The Caribbean’s homegrown reckoning came with #LifeInLeggings, an on-going movement and hashtag created by Ronelle King from Barbados. Localized movements, actions and marches created by women living in the Caribbean wracked islands with an unflinching pronouncement that women had had enough: of the sexual harassment, street harassment, sexual violence and abuse. West Indian women studying away or living in the diaspora also joined the rise-up on Facebook and on Twitter. We shared posts, commented and messaged one another. So much came pouring out. And yes, men were also publicly named and shamed and even hit with a tambourine. A livestream of a Life in Leggings public discussion from Port of Spain, Trinidad, unmasked a local man as a serial sexual harasser to an audible gasp of persons in attendance. Consequently, since then, said man, his social status, and business venture seem to be doing just fine.

Meanwhile, Eriksen presents the region in contrast to the bloodthirst of #MeToo of the Global North, a space where public arguments are lo-fi #MeToo ensuring “witnesses are present,” “full context is known,” and this Trini feminist blogger thinks all is fine and wonderful with gender roles. Yeah, no. The boldface erasure of my entire worldview to use as support for permutations over #MeToo is upsetting. It’s not a project I would have ever wanted my words to be entwined with. Between the anonymous in-text citation and the fact that my words are even in there, I don’t know which is more aggravating. Though honestly, probably both, to varying degrees.

Eriksen is adamant that #MeToo is “murky terrain” because the movement doesn’t just focus on rape, “a punishable crime in most societies,” “but also on harassment and unwanted sexual attention” as though the three are widely disparate acts. From lived experiences, many women know how easily a man can move from small talk to harassment to sexual violence, from unsolicited comments to subtle or direct sexual coercion, and the shape-shifting dance of cultural negotiations and dangers means that one is never far from the next. You give some men an inch, they will take a mile and then some. Trust and believe that.

Even in parts of North America, men are barely being held accountable for acts of rape, allegedly, a punishable crime. Brock Turner and heaps of unprocessed rape kits both occur after all. What that means for women and girls of the Global South is much, much worse, and that’s not because the men are all brutes, but the existence of rape laws does not serve to address sexual crimes or bring justice for most women — anywhere. Mentioning such laws cannot be done without acknowledging systemic barriers in place and overarching patriarchal power structures, all of which necessitate movements like #LifeInLeggings and #MeToo to reframe narratives, call ish out, force systemic overhauls and empower survivors. Who else is going to do that? Societies that often blame and shame women? Police? Law enforcement in the U.S. has an issue with rape of its own.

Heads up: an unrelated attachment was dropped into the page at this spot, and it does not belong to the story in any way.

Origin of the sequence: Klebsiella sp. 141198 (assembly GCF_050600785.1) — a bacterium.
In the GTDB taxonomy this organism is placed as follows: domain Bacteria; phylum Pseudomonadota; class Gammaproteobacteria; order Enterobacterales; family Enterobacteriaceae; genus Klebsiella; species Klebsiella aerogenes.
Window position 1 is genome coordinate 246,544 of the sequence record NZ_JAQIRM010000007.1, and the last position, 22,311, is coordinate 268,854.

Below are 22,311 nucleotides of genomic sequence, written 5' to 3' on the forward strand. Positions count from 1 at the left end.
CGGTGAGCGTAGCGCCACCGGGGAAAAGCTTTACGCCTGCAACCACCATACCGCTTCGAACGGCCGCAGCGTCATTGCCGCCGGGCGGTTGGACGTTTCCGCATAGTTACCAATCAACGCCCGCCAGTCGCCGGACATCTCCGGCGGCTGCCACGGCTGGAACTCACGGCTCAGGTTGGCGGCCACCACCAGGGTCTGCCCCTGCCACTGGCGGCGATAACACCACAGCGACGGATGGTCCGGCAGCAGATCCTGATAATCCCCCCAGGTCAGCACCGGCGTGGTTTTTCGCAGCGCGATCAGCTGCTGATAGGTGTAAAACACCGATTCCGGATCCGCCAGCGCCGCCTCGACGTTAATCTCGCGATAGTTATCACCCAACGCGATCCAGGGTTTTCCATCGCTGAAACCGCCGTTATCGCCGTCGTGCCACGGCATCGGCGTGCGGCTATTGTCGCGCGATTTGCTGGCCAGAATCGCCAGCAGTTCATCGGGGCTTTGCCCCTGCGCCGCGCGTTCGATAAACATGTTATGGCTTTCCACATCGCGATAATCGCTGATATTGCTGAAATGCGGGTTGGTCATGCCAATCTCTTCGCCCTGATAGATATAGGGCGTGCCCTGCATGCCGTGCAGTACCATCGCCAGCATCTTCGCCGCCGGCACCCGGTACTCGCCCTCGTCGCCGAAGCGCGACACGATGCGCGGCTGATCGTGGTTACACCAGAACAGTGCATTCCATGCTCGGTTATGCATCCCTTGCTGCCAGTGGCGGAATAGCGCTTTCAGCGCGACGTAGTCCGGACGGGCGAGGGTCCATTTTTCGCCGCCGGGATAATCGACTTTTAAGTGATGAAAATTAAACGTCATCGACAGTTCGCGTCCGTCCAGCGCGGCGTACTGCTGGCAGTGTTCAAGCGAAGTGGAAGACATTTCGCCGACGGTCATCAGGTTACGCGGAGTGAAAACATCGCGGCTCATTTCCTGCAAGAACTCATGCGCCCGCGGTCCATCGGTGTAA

For black women, black queer or lesbian women, queer women of colour, transwomen, poor women, women with no immigration status, wherever they are, the potential for legal redress is even worse. A woman in a coma under residential facility care was not even safe. The amount of sexual violence that women and girls face around the world, precisely for being who they are is tremendous. #MeToo is not “murky,” it is a clear signifier of the kinds of interconnected and multiplicities of dangers women face.

Another important aspect of Life in Leggings was showing West Indian men just how much rape and sexual assault proliferated among people they knew. One Barbadian man, Corey Sandiford, noted on Facebook:

I used to think rape was mostly about a mentally disturbed man hiding in dark clothes at night, waiting to ambush a woman walking alone. Just like the movies.

Only to get older and be appalled at the number of women who have casually mentioned to me – personally and professionally – that they were sexually violated by someone they knew when they were younger. A family member. A friend who took advantage of a situation. A school teacher. Someone from church. Not “casual” because they have a lax attitude to what happened mind you – but casual because they managed to make peace with it. . . .

Anger, I’m not sure yet at whom or what, or how to direct it. I don’t know what the ideal intervention point is, or how I can help protect. But #Barbados and the #Caribbean are rife with rape stories.

The vast majority of men are not in fact, being chased by a hashtag wielding mob with scant evidence. Many continue to face no consequences for their actions whatsoever. And if it seems that sketchy, sexually-tinged encounters trail behind so many men wherever they go, perhaps you are grossly underestimating many men’s entitlement to accessing women, and the tacit, toxic messages they’ve received from society for years — from childhood.

That this is being undone is good. I support women, abhor sexual violence and I stand with survivors. My blog quote being used by Thomas Hylland Eriksen does not change any of this. I remain committed to feminist engagement, creative work and unlearning nonsense that no longer serves me. I am rooted in a community who has shown me more than once how we are the ones we have been waiting for. I will continue to take up space, here on a blog post, or elsewhere, demanding clarity and decrying blatant disrespect.

I will not be erased.

Queer Dancing at CWSDC (Revelations of a Sort)

October 14, 2017

West Indian Day Parade x Labor Day 2014

This year’s 2017 Caribbean Women and Sexual Diversity Conference (CWSDC) found me in Saint Lucia aboard the Black Pearl boat lulled by rum, dancing and working up a sweat despite the cool ocean breeze, and I have thinking a lot about it and in particular, about queering spaces and what that means and feels like. Before I launch into these observations, a few things: these are just a few thoughts I have mulling around; nothing claims to be empirical. Different people will have varying thoughts about these experiences from that night and that’s okay. And lastly, not all of these thoughts have been well wrung out. Some are still soaking and marinating.